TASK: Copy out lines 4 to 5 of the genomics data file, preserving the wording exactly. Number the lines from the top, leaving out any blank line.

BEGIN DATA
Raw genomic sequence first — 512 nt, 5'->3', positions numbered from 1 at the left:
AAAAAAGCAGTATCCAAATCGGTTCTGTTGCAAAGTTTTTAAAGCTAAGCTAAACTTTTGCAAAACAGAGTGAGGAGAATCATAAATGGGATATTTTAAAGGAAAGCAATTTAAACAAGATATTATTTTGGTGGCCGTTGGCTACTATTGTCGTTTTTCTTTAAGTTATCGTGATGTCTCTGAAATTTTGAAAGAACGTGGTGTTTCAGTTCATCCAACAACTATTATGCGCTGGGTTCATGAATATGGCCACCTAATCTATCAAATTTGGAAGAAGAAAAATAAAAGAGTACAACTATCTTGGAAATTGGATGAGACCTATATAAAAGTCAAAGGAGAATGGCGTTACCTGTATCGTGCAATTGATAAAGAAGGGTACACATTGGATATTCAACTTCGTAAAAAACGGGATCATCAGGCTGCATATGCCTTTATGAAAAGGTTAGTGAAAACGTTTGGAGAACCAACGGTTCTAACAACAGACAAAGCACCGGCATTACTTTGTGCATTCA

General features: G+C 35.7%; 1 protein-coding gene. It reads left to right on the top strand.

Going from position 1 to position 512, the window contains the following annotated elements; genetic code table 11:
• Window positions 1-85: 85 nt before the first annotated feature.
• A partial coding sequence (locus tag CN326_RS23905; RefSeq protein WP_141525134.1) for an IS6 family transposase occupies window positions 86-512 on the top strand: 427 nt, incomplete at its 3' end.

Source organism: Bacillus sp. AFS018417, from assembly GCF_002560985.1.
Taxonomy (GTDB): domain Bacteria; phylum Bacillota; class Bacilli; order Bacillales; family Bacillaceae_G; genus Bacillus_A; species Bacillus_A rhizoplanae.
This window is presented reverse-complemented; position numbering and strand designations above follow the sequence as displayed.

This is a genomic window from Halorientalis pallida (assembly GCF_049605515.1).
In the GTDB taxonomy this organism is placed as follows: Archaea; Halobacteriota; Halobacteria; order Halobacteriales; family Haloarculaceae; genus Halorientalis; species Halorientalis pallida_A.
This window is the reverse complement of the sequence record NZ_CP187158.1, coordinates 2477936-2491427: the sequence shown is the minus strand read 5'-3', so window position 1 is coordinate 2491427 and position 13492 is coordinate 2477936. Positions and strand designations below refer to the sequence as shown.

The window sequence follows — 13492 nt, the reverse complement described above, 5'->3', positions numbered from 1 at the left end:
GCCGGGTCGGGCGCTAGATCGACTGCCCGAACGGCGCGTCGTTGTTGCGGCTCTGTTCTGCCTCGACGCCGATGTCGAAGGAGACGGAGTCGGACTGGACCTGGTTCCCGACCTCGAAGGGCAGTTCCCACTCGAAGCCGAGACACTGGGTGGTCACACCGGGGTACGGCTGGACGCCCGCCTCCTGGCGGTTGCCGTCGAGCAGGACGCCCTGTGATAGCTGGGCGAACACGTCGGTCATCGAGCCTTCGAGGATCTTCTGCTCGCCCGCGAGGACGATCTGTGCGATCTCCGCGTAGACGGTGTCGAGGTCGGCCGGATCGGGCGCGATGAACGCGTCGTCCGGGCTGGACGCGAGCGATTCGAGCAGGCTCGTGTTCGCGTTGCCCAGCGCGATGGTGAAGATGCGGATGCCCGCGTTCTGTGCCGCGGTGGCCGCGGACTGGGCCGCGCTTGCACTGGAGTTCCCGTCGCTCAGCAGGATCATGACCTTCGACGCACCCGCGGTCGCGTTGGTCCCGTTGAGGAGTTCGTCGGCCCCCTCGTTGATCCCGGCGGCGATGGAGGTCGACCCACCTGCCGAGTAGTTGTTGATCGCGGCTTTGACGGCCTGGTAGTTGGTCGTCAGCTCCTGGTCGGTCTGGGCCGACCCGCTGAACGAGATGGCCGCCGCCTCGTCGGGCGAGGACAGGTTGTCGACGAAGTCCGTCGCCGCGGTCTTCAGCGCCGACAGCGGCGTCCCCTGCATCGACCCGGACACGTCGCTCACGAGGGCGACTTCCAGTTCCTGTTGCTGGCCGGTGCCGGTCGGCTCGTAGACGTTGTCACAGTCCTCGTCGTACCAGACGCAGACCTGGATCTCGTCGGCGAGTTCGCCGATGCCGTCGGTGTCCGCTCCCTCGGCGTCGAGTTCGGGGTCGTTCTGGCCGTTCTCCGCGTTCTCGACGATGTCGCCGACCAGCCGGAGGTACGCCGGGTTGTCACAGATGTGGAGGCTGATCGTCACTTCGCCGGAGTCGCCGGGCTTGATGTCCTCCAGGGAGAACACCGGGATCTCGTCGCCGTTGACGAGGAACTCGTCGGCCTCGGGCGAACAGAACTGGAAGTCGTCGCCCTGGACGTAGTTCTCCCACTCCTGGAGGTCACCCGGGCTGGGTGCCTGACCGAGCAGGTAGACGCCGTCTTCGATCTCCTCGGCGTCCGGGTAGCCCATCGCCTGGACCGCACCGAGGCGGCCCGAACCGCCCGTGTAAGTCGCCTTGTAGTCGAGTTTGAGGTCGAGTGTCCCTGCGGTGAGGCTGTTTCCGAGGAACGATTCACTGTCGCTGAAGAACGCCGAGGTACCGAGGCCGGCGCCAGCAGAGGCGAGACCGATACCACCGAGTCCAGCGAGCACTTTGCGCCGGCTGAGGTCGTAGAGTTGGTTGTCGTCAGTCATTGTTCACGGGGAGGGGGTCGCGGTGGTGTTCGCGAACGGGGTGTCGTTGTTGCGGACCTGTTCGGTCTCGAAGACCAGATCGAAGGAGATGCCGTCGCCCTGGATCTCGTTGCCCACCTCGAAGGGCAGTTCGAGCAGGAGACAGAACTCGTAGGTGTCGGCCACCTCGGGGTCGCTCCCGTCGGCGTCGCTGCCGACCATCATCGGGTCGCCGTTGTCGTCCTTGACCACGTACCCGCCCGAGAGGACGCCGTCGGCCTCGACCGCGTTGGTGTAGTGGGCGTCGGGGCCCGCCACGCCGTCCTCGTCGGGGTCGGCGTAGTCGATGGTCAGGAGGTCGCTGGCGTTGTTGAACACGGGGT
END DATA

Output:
Going from position 1 to position 512, the window contains the following annotated elements; genetic code table 11:
• Window positions 1-85: 85 nt before the first annotated feature.